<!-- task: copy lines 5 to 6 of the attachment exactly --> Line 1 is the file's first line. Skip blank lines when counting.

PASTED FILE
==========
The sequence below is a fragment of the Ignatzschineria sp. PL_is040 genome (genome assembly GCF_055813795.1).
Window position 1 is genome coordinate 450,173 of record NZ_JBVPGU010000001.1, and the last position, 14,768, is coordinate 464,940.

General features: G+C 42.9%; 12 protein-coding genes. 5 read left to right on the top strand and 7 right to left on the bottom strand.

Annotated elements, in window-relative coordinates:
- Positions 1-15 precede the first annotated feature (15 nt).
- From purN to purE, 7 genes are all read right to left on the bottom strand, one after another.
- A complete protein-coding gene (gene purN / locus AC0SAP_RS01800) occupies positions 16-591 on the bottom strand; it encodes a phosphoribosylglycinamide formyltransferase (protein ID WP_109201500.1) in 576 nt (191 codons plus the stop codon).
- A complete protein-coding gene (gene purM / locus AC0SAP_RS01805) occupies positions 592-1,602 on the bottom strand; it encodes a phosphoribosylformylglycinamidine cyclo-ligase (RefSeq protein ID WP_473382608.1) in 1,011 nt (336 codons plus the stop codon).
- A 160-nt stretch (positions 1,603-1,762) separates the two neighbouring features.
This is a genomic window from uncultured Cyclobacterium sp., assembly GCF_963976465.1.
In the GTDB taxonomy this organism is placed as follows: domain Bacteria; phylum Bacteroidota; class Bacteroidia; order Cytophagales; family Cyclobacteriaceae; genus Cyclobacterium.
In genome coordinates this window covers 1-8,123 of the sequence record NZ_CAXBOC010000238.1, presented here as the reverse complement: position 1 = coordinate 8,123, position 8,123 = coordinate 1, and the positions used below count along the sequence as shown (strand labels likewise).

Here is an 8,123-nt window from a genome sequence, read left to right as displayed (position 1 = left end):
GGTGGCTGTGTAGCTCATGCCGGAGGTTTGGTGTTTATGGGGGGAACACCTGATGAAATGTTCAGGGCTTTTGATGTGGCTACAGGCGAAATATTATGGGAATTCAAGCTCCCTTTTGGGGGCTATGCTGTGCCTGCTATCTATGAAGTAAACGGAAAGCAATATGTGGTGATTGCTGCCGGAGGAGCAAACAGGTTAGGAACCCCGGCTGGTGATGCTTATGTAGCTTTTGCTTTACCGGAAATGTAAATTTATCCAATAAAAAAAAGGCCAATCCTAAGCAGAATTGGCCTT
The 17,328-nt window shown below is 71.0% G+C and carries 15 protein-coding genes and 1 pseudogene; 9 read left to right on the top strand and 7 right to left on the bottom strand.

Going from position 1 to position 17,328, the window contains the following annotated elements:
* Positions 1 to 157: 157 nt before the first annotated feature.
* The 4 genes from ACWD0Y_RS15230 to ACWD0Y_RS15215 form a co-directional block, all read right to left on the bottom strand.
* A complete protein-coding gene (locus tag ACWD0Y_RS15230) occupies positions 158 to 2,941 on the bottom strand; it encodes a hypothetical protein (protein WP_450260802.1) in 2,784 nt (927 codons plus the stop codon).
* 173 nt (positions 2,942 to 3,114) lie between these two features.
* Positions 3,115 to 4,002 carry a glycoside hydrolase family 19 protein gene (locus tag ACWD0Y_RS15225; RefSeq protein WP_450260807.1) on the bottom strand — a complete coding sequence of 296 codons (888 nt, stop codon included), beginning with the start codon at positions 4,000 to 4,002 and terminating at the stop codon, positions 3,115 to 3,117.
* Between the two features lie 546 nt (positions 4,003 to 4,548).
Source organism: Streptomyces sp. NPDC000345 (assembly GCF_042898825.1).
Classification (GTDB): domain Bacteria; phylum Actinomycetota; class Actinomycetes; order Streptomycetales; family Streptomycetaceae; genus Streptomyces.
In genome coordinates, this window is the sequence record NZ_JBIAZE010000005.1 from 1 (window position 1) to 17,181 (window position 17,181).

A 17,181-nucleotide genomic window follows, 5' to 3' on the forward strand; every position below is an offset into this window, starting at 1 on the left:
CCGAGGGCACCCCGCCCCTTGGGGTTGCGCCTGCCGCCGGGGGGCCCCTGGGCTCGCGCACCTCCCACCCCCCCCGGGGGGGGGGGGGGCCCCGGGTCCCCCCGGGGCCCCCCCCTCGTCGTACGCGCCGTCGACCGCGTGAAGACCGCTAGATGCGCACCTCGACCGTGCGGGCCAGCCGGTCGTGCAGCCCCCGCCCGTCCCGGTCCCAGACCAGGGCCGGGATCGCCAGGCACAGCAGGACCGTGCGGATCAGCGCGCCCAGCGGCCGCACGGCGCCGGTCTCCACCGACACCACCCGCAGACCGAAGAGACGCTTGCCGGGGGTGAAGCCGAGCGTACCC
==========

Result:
- Positions 1-15 precede the first annotated feature (15 nt).
- From purN to purE, 7 genes are all read right to left on the bottom strand, one after another.